Country rock was all over the airwaves and Eagles immediately hit big with “Witchy Woman” and “Take It Easy.” Then Desperado became a major hit and the single “Desperado” marked the beginning of the Henley/Frey songwriting partnership. Rolling Stone readers voted it the #2 favorite Eagles’ song and Western Writers of America listed it in their Top 100 Western songs of all time. This immaculate ballad has been covered numerous times over the years – most hauntingly by Linda Ronstadt – yet, incredibly, the Eagles’ recording didn’t chart on Billboard until 2016 upon the death of Glenn Frey!
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Taking it to the limit. . .
Four years after their groundbreaking debut, Eagles released Their Greatest Hits. It was 1976. . .
. . .and the Federal Hourly Minimum Wage was $2.30. The TV sitcom Laverne & Shirley premiered and the US Intelligence Oversight Board began investigating illegal spying on citizens. Apple Computer was founded and the first woman entered the US Air Force Academy. America celebrated 200 years of independence and Hank Aaron hit #755 against the California Angels. While the US stock market began a 42-month long 27% decline, the Sex Pistols used profanity on TV and were branded as “rotten punks.”
In the midst of greatness. . .
In 2018, the RIAA certified Their Greatest Hits 38x platinum, surpassing Thriller as the highest selling album of all time. The third highest. . .is Hotel California. Released just months later that same year, it won the Grammy for Record of the Year in 1977. The band didn’t show up to accept because Don Henley did not believe in contests. Instead, they watched the awards while continuing to rehearse.
California was the backdrop, but “Hotel” reflected the material excess that was starting to overwhelm American culture. Everybody could identify. The hotel is the Beverly Hills Hotel (Pink Palace) and the cover photo was shot from a cherry picker 60 feet in the air over Sunset Boulevard in rush hour traffic.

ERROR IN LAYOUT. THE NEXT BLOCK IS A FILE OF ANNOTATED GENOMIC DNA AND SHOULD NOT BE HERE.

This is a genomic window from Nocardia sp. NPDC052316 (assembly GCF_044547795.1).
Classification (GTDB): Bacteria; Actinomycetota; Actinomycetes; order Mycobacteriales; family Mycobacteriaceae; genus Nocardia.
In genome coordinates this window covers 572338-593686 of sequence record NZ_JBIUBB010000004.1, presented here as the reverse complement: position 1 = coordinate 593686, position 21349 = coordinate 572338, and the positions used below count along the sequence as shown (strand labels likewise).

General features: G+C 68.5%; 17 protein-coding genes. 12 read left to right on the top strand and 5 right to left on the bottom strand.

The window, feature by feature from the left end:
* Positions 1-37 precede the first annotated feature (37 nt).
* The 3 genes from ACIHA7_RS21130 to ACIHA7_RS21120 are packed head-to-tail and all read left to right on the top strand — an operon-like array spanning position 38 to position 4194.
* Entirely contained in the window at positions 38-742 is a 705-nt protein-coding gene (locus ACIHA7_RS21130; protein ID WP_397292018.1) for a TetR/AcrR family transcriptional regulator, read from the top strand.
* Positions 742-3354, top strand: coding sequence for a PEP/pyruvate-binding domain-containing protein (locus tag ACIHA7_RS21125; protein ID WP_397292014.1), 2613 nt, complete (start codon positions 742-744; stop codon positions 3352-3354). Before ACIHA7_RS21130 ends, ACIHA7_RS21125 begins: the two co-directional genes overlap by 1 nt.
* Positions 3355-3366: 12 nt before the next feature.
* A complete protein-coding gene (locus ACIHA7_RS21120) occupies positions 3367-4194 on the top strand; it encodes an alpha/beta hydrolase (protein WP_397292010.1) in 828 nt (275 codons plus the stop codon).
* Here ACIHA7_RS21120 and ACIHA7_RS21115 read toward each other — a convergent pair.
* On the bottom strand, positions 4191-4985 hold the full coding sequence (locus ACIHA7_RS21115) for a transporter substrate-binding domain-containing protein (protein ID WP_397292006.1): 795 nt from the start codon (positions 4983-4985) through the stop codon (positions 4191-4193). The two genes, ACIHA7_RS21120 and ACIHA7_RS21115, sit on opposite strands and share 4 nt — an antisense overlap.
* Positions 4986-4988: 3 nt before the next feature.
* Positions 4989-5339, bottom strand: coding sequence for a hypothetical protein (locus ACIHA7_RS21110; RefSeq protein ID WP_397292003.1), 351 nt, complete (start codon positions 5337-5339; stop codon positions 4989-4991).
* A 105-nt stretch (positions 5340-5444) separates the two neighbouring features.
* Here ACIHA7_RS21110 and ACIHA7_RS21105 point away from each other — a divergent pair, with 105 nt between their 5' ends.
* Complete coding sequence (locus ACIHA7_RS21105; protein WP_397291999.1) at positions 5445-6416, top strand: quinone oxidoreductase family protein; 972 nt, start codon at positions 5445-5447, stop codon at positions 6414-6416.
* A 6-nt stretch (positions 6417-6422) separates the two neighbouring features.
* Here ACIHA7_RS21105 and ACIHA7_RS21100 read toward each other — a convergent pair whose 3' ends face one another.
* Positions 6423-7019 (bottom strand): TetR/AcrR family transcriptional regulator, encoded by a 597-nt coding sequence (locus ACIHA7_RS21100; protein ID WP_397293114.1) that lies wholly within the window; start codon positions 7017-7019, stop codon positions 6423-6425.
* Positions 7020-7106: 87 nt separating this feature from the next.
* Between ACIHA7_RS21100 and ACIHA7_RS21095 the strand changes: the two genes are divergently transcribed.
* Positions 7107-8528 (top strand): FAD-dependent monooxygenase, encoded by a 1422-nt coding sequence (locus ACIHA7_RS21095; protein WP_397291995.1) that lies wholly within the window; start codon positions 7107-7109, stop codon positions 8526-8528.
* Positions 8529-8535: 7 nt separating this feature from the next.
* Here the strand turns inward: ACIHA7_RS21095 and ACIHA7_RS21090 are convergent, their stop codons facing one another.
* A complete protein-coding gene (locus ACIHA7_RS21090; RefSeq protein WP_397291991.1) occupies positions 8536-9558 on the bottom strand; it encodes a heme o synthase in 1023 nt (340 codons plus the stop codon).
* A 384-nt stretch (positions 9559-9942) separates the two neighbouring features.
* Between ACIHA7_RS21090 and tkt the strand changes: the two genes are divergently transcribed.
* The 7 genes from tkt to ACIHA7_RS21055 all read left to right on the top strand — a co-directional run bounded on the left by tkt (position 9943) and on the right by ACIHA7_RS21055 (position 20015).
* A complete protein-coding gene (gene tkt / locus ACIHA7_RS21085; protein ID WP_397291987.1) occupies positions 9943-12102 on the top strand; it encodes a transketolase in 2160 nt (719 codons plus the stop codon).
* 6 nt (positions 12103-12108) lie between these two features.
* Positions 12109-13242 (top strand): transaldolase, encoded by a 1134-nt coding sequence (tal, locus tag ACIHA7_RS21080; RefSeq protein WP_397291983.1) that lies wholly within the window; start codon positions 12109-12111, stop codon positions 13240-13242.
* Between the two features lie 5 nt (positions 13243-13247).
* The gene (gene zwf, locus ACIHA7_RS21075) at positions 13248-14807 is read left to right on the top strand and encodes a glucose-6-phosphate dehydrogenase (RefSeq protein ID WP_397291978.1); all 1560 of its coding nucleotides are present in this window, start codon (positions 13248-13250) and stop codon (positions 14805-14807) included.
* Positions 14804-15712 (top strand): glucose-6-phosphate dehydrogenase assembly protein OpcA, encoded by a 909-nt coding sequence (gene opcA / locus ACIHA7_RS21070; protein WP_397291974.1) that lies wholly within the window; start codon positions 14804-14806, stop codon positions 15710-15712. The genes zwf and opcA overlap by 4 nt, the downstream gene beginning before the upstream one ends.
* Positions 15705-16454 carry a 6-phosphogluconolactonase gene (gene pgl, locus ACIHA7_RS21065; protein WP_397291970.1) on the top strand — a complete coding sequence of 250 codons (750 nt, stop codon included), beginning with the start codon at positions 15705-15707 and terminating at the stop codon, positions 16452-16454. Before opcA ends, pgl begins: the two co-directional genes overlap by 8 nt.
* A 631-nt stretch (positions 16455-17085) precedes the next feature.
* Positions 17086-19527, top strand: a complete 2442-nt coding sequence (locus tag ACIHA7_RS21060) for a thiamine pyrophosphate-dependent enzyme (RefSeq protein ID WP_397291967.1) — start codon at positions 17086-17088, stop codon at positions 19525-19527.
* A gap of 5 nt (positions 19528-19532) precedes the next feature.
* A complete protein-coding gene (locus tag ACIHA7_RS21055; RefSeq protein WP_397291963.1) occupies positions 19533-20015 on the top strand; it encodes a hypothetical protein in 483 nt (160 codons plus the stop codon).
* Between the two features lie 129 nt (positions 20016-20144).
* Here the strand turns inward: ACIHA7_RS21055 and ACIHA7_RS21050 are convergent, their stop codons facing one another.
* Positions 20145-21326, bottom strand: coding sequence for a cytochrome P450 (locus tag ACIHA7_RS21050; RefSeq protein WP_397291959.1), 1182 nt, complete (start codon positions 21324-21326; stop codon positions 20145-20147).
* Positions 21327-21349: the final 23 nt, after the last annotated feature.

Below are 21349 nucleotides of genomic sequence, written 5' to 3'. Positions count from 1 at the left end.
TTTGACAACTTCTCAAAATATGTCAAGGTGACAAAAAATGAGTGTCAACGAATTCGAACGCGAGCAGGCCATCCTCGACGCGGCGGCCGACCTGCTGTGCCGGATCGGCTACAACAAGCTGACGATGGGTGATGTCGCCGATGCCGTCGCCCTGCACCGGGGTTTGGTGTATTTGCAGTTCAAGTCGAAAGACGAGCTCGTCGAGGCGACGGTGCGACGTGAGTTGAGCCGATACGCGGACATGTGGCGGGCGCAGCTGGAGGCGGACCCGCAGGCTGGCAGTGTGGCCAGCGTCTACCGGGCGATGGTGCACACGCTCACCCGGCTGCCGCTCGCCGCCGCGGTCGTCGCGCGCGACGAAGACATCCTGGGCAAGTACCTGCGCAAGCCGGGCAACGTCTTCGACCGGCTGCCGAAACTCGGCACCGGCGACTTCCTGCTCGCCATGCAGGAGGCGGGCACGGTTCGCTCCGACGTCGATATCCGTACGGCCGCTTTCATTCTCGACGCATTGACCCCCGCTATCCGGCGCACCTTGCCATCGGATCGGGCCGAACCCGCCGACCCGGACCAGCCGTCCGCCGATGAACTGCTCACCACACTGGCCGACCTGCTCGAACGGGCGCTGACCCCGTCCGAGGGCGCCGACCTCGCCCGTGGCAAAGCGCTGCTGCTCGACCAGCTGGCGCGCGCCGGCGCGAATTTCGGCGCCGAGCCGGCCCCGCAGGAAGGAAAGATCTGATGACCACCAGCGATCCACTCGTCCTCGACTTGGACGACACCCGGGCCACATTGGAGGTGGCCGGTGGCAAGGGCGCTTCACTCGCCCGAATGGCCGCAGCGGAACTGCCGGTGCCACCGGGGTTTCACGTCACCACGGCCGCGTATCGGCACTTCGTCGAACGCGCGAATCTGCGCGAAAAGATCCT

Some believe the song is about the journey from love to marriage and then divorce, and the impossibility of going back to a life of happiness. It is one of those songs that opens the imagination of anyone who hears it, which is what the band intended.
The Hotel California album is #37 on the Rolling Stone list of the 500 Greatest Albums of all time. At the time, the AM format was a song three to three and a half minutes long and everybody wrote to this formula. “Hotel California” is six and a half minutes long with a musical break in the middle and a two-minute guitar solo ending. It broke the mold and changed everything.
Trouble in paradise. . .
Even before the third album, On the Border (1974), there was dissatisfaction over the direction the band was taking as it segued from country rock to pop rock. Leadon was on the brink of quitting. Felder became a permanent new member after wowing the band with his guitar solos. And the guitarist Joe Walsh replaced Leadon. Then, after recording the iconic Hotel California in 1976, Meisner also left the band, worn ragged by the pressure.
The Long Run album that followed, intended for release in 1977, consumed two contentious years of increasingly bitter studio sessions. When it was finally released in 1979, the Eagles were over.
The long way back. . .
Henley and Frey enjoyed big solo careers for nearly two decades, refusing continuous pleas to reunite the band. Finally, they did so in 1994 for a live album titled When Hell Freezes Over. In 2007, an album of new material titled Long Road Out of Eden was released and the Eagles have been touring ever since.
Sadly, Glenn Frey died in 2016 but his legacy continues through his son, Deacon, who takes his place in the band.
The shows in Las Vegas were the only North American performances by the Eagles in 2019.